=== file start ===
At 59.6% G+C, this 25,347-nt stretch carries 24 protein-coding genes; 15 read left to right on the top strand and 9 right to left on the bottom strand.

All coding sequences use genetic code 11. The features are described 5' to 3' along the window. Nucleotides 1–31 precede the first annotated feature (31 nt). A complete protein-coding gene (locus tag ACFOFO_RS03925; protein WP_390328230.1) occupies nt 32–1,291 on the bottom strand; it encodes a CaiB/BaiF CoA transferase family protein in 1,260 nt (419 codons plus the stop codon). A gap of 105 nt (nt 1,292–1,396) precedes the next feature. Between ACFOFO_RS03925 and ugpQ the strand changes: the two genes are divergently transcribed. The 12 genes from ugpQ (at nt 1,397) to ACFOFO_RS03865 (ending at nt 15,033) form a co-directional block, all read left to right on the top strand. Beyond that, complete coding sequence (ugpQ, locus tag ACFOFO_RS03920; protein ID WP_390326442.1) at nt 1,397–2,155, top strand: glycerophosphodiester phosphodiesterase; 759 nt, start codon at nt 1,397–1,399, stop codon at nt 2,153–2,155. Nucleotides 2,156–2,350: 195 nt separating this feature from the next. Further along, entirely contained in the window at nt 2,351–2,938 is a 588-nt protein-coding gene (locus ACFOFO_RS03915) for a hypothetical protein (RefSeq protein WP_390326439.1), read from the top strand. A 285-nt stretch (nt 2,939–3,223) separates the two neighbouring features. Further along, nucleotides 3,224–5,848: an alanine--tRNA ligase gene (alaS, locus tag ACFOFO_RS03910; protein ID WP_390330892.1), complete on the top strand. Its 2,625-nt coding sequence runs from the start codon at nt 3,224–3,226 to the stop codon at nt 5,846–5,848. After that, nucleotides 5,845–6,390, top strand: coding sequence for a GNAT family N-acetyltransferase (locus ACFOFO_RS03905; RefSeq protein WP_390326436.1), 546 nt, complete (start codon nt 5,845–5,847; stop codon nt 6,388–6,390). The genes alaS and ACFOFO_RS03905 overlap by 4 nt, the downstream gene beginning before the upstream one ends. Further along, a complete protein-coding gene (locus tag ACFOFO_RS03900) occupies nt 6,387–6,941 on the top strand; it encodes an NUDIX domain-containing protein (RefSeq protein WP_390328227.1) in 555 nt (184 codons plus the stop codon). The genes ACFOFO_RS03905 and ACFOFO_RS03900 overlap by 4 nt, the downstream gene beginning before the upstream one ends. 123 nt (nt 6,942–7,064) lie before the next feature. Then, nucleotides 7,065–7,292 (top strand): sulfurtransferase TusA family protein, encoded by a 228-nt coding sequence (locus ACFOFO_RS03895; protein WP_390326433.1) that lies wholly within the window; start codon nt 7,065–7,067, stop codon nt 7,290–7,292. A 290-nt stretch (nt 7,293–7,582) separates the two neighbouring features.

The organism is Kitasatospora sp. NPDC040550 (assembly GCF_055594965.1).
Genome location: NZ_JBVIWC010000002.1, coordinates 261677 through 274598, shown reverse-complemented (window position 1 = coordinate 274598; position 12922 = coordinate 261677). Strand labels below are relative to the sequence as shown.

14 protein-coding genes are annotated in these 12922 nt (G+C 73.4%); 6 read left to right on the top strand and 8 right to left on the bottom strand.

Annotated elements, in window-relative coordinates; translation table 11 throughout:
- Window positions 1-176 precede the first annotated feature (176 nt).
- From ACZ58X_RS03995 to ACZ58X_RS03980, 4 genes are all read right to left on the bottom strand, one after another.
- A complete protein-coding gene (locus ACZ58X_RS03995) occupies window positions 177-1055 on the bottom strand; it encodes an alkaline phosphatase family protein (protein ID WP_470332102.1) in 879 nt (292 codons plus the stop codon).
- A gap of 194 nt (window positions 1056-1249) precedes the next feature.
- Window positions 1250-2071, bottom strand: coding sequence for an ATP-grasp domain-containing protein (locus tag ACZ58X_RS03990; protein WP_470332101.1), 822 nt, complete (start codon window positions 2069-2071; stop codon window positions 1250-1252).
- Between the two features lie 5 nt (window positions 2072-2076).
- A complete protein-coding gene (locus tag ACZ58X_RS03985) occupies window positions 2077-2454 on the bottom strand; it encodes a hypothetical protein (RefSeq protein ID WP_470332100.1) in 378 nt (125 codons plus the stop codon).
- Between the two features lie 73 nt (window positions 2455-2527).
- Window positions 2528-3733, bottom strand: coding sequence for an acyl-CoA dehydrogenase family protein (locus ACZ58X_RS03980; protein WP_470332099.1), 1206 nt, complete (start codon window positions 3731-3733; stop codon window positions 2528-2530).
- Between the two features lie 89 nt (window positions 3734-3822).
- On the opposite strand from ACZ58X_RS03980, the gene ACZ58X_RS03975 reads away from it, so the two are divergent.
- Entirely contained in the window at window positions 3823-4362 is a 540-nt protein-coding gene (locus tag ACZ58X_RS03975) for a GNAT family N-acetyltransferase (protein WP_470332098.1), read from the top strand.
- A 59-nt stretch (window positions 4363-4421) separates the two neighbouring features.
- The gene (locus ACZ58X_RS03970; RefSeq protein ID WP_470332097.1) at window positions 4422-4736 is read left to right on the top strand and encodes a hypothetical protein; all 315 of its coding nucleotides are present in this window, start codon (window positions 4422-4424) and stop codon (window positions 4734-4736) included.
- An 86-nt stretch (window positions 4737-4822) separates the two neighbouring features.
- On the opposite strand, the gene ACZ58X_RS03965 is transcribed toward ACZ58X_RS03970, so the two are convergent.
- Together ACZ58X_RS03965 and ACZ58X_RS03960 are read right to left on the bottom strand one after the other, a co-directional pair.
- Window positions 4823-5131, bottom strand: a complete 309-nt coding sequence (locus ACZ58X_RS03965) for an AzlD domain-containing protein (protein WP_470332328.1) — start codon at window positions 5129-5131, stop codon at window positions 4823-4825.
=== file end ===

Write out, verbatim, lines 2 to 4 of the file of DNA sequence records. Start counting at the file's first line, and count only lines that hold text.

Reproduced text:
All coding sequences use genetic code 11. The features are described 5' to 3' along the window. Nucleotides 1–31 precede the first annotated feature (31 nt). A complete protein-coding gene (locus tag ACFOFO_RS03925; protein WP_390328230.1) occupies nt 32–1,291 on the bottom strand; it encodes a CaiB/BaiF CoA transferase family protein in 1,260 nt (419 codons plus the stop codon). A gap of 105 nt (nt 1,292–1,396) precedes the next feature. Between ACFOFO_RS03925 and ugpQ the strand changes: the two genes are divergently transcribed. The 12 genes from ugpQ (at nt 1,397) to ACFOFO_RS03865 (ending at nt 15,033) form a co-directional block, all read left to right on the top strand. Beyond that, complete coding sequence (ugpQ, locus tag ACFOFO_RS03920; protein ID WP_390326442.1) at nt 1,397–2,155, top strand: glycerophosphodiester phosphodiesterase; 759 nt, start codon at nt 1,397–1,399, stop codon at nt 2,153–2,155. Nucleotides 2,156–2,350: 195 nt separating this feature from the next. Further along, entirely contained in the window at nt 2,351–2,938 is a 588-nt protein-coding gene (locus ACFOFO_RS03915) for a hypothetical protein (RefSeq protein WP_390326439.1), read from the top strand. A 285-nt stretch (nt 2,939–3,223) separates the two neighbouring features. Further along, nucleotides 3,224–5,848: an alanine--tRNA ligase gene (alaS, locus tag ACFOFO_RS03910; protein ID WP_390330892.1), complete on the top strand. Its 2,625-nt coding sequence runs from the start codon at nt 3,224–3,226 to the stop codon at nt 5,846–5,848. After that, nucleotides 5,845–6,390, top strand: coding sequence for a GNAT family N-acetyltransferase (locus ACFOFO_RS03905; RefSeq protein WP_390326436.1), 546 nt, complete (start codon nt 5,845–5,847; stop codon nt 6,388–6,390). The genes alaS and ACFOFO_RS03905 overlap by 4 nt, the downstream gene beginning before the upstream one ends. Further along, a complete protein-coding gene (locus tag ACFOFO_RS03900) occupies nt 6,387–6,941 on the top strand; it encodes an NUDIX domain-containing protein (RefSeq protein WP_390328227.1) in 555 nt (184 codons plus the stop codon). The genes ACFOFO_RS03905 and ACFOFO_RS03900 overlap by 4 nt, the downstream gene beginning before the upstream one ends. 123 nt (nt 6,942–7,064) lie before the next feature. Then, nucleotides 7,065–7,292 (top strand): sulfurtransferase TusA family protein, encoded by a 228-nt coding sequence (locus ACFOFO_RS03895; protein WP_390326433.1) that lies wholly within the window; start codon nt 7,065–7,067, stop codon nt 7,290–7,292. A 290-nt stretch (nt 7,293–7,582) separates the two neighbouring features.

The organism is Kitasatospora sp. NPDC040550 (assembly GCF_055594965.1).
Genome location: NZ_JBVIWC010000002.1, coordinates 261677 through 274598, shown reverse-complemented (window position 1 = coordinate 274598; position 12922 = coordinate 261677). Strand labels below are relative to the sequence as shown.